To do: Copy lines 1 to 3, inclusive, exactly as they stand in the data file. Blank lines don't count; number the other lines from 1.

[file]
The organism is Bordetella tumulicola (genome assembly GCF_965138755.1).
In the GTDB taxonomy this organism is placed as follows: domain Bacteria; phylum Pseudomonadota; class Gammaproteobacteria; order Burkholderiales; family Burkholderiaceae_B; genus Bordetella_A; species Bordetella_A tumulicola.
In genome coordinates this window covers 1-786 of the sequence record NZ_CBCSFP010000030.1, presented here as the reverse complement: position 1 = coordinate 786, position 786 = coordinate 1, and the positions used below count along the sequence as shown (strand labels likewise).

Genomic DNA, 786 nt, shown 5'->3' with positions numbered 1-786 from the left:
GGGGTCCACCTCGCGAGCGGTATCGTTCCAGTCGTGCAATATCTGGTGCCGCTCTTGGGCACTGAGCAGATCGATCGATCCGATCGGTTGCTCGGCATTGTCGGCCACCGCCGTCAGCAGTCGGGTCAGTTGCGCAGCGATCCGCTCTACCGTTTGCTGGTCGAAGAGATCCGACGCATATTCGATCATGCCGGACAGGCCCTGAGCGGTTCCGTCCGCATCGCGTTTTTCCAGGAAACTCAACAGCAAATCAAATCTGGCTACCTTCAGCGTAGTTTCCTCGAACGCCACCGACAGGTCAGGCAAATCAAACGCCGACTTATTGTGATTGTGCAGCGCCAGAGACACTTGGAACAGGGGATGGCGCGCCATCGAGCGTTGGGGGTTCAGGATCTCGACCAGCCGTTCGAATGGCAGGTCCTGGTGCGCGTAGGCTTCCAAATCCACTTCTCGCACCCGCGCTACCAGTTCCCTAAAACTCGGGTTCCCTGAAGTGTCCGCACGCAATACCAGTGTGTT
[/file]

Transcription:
The organism is Bordetella tumulicola (genome assembly GCF_965138755.1).
In the GTDB taxonomy this organism is placed as follows: domain Bacteria; phylum Pseudomonadota; class Gammaproteobacteria; order Burkholderiales; family Burkholderiaceae_B; genus Bordetella_A; species Bordetella_A tumulicola.
In genome coordinates this window covers 1-786 of the sequence record NZ_CBCSFP010000030.1, presented here as the reverse complement: position 1 = coordinate 786, position 786 = coordinate 1, and the positions used below count along the sequence as shown (strand labels likewise).